“Are you out of your mind?” Cassidy nearly shouted, loud enough to rock the cottage while she paced in our bedroom later that night.
“Shh!” I hissed, instantly regretting that I’d told her about Tony.
“Claire, you can’t go around declaring that people have sold their souls to the devil and not have me freaking out! What gave you such a crazy idea, anyway?”
“Vampires are not evil. They don’t—”
“They’re blood-sucking people who feed off other life forms, mainly humans! Living, breathing humans. How is that not evil?”
My sister was blowing this way out of proportion. “Look—”
“No, you look. This is ridiculous. You’re ridiculous. Oh my gosh!” She whipped around and headed straight for the bed where I sat. “Please tell me you haven’t told anyone else about this. Please, please, please tell me I’m the only one who knows you think Tony Russo is a vampire.”
I rolled my eyes. Like I’m that stupid. “Of course you’re the only one who knows. Come on, give me a break.”
“Claire. Do you have any idea what type of ‘break’ this would be for our family if word got out you were accusing the son of the director of Northwest Academy of being a stupid vampire?”
That was it. She’d gone too far. “Vampires are not stupid, Cassidy!” I stood up and glared at her. “And excuse me, but I believe I would know if I met one or not.”
She walked over to her bed and collapsed. “Are you kidding me? You actually believe in them? Them? As in, you think there are more? Ugh. And I thought this babysitting thing was going to be easy.”
“Of course I believe in them. Vampires are real, Cass.”
“Why me?” She rolled over on her side and stared at me before she shook her head. “Claire, fine. You win. I’m sure—I’m positive—that there are some pretty sick people in this world. Even sick enough to drink human blood. So in a sense, they’re vampires. But if you think for one minute that—”
“But Stephenie Meyer says—”
“Stephenie Meyer? Is that what this is all about?” Cassidy sat up and rolled off the bed. In two seconds, she was rummaging through my side of the dresser.
“Hey!” I ran over to her, but I was too late. She had already found my Twilight book. “What are you doing with that?”
“This is a book, Claire. A book. This isn’t real.” She shook it above her head for emphasis.
I jumped up and tried to get it, but she was taller than me. “I know that. What do you think I am, a baby? Duh. Everyone knows Twilight came from a dream.” I jumped again and snagged the sleeve of her pajama top, pulling her arm down with it. “Give me my book.”
Cassidy sighed and released her hold, letting me take the book from her. “Do you really know it’s not real, Claire?”
“Yes.” I stomped over to my bed and set the book carefully on the nightstand.
“Then what makes you think Tony’s a vampire?” she asked warily as she headed back to her bed.
I sat down and shrugged. “Everything.”
I crossed my legs. “Okay, did you happen to notice how he knew what I was thinking?”
“Uh, no. I must’ve missed that.”
“Did you feel how strong he was? He felt like steel.”
Cassidy’s eyebrows shot up. “Wait. You touched Tony’s muscles?”
“Yeah. And he’s a whole lot stronger than he looks.”
“You touched his muscles? When did this happen?”
“On the Ride the Duck tour. Why?”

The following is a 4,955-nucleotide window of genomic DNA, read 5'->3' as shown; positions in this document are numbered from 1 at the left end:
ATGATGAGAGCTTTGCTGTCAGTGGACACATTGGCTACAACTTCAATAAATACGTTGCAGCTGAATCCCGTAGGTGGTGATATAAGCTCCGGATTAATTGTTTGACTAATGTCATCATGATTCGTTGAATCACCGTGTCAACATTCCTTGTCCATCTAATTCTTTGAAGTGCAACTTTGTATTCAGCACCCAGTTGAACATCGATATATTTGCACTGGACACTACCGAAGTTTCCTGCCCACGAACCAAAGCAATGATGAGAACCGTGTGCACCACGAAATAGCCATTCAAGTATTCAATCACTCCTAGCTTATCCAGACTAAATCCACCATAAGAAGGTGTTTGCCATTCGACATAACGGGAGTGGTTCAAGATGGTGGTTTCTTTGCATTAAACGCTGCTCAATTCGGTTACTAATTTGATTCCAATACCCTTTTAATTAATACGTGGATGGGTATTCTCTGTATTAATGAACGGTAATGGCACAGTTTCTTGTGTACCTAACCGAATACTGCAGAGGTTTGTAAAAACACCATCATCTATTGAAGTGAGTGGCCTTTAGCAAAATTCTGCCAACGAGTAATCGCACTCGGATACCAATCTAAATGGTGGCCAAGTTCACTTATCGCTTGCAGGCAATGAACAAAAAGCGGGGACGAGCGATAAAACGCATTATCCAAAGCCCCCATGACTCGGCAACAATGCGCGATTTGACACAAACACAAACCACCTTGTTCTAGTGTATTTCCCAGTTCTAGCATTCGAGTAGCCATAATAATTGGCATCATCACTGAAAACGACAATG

“Well, where was I?”
“Right next to him.”
“Oh.” She blinked and then asked, “So this is what makes you think he’s a vampire—he’s strong? And he knows what you’re thinking?”
“And he wouldn’t eat his food, because he said he was sick. Except, then his mom said he never gets sick.”
“And because he was sick, you concluded that he was a vampire?” I could tell my sister thought I’d totally lost it.
“Yes, because being sick was just an excuse not to eat. Vampires don’t like to eat regular food. And . . .” I fiddled with my hands.
“And he stared at me a lot.”
“Oh my gosh,” Cassidy mumbled under her breath. “Are you for real?”
“Yes, Miss Know-it-all, I am.”
Cassidy started to giggle.
“Ha ha. Very funny.”
She laughed harder.
“You know I’m going to prove you wrong, right?”
Her laughter turned to snorts. Very stupid-sounding pig snorts, I might add. It wasn’t funny. “I will prove you wrong!”
She fell off the bed. My sister was literally rolling on the floor laughing. And she thought I was the idiot.
“You know, you can stop now,” I decided to add after another minute of listening to her hilarity.
“I know!” She gasped. “But—but—b–b–but it’s j–j–just soooo fu-nnyyy!”“Ha ha.” I got up off my bed. “You know, knock yourself out, okay? Have a good li’l party down there, thinking all about Tony being a vampire.” She burst into more laughter. “I’m gonna go wash this gunk off my face.” I pointed to my makeup in case she was watching. She wasn’t. With a huge sigh, I stepped over my lunatic sister. Then I walked into the bathroom and slammed the door behind me. Peals of laughter vibrated off the walls, and I willed myself not to roll my eyes again. I will prove her wrong. Tony Russo is a vampire, and I know it.
ABOUT THE BOOK:
Northanger Alibi by Jenni James
Amazon | Goodreads
Published January 15th 2012 by Walnut Springs/Inkberry Press
Just like they did for Pride and Popularity, the lovely folks at Inkberry Press are offering up two copies of Northanger Alibi for Austen in August!!
Two winners will receive a copy of Northanger Alibi by Jenni James US only Ends September 5th, 2012 Fill out the Rafflecopter to enter!
Make sure to leave your thoughts on the excerpt (and this adorbs cover, which I think captures a modern, bubbly Catherine perfectly) in the comments! And don't forget to go enter to win a copy of Pride and Popularity!!
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